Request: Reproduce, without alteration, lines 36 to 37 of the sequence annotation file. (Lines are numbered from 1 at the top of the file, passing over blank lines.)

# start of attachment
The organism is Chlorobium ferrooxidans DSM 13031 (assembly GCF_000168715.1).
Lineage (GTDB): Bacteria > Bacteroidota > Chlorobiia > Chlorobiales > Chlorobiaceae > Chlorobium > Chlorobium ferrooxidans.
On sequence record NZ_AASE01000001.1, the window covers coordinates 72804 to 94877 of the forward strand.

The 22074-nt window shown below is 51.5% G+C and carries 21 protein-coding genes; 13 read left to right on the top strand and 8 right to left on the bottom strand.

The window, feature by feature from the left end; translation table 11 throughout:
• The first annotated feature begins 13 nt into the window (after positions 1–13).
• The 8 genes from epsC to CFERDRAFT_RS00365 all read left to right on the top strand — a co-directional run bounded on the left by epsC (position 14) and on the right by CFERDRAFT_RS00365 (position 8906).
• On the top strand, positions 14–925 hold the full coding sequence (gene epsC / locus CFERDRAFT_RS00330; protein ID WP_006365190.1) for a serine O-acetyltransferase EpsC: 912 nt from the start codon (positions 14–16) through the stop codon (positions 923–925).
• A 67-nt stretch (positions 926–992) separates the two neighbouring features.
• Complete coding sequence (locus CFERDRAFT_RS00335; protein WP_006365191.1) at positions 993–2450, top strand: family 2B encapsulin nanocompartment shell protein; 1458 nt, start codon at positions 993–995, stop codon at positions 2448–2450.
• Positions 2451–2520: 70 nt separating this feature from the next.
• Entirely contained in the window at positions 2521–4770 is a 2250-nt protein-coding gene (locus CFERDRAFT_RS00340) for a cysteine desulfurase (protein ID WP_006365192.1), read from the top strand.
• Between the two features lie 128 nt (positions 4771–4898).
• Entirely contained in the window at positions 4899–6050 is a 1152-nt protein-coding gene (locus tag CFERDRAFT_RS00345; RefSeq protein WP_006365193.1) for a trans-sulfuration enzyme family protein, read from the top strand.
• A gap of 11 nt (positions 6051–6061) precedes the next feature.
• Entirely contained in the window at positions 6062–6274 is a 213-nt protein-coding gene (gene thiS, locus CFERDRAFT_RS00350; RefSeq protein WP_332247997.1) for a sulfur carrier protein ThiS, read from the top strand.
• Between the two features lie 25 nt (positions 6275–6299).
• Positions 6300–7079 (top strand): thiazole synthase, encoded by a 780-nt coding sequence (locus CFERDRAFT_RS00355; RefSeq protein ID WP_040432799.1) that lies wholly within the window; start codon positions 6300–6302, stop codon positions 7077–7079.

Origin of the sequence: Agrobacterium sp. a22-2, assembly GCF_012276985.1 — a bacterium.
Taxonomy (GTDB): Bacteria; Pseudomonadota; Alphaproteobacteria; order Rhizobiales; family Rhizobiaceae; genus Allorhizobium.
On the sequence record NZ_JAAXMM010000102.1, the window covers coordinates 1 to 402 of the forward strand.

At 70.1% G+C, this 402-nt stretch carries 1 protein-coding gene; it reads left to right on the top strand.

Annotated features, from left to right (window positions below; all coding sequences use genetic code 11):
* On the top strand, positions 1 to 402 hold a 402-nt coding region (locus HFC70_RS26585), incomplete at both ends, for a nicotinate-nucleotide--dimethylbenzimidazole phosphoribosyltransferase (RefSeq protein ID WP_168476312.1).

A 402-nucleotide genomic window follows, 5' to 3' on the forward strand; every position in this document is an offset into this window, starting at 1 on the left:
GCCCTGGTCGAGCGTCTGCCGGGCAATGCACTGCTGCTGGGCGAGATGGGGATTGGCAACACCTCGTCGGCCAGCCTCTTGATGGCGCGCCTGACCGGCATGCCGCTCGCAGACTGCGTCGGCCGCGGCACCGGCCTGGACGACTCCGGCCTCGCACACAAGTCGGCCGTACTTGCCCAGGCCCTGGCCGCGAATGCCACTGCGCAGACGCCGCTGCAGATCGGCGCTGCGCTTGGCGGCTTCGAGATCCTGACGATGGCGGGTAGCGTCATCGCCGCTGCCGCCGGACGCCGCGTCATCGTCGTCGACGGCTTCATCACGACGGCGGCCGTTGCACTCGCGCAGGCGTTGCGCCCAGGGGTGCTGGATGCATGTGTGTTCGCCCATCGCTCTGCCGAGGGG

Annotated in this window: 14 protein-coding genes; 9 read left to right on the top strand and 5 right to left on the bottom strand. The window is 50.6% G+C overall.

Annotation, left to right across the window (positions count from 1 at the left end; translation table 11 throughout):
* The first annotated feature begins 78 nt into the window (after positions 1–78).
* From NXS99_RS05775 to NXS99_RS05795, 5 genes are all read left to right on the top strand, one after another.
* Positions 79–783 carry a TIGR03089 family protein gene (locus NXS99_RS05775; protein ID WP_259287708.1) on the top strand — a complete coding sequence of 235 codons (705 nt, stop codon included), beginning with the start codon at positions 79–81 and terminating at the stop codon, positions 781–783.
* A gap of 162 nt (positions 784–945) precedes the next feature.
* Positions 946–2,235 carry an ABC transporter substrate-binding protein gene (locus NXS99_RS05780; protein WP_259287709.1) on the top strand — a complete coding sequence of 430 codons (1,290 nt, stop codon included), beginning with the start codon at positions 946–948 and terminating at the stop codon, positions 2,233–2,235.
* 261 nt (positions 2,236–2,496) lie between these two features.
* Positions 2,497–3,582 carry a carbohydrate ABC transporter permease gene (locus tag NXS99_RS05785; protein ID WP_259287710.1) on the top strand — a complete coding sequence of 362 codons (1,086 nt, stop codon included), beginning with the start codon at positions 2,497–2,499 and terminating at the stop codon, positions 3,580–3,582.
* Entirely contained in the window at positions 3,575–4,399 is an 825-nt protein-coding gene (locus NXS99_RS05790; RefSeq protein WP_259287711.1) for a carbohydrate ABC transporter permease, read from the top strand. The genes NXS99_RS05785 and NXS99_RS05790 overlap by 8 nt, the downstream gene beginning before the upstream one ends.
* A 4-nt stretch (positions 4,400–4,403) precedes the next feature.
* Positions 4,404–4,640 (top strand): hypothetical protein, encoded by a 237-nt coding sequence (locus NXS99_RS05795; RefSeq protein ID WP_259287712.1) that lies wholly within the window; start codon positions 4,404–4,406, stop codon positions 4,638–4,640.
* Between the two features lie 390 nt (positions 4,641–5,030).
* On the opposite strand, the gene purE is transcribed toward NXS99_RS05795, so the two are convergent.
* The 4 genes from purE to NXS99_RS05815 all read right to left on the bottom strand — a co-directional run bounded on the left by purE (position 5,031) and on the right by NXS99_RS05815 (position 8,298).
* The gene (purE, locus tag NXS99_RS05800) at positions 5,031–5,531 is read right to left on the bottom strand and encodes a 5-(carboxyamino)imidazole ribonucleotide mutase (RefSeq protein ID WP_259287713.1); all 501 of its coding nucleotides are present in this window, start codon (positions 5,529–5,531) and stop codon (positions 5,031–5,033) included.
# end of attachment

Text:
* Entirely contained in the window at positions 3,575–4,399 is an 825-nt protein-coding gene (locus NXS99_RS05790; RefSeq protein WP_259287711.1) for a carbohydrate ABC transporter permease, read from the top strand. The genes NXS99_RS05785 and NXS99_RS05790 overlap by 8 nt, the downstream gene beginning before the upstream one ends.
* A 4-nt stretch (positions 4,400–4,403) precedes the next feature.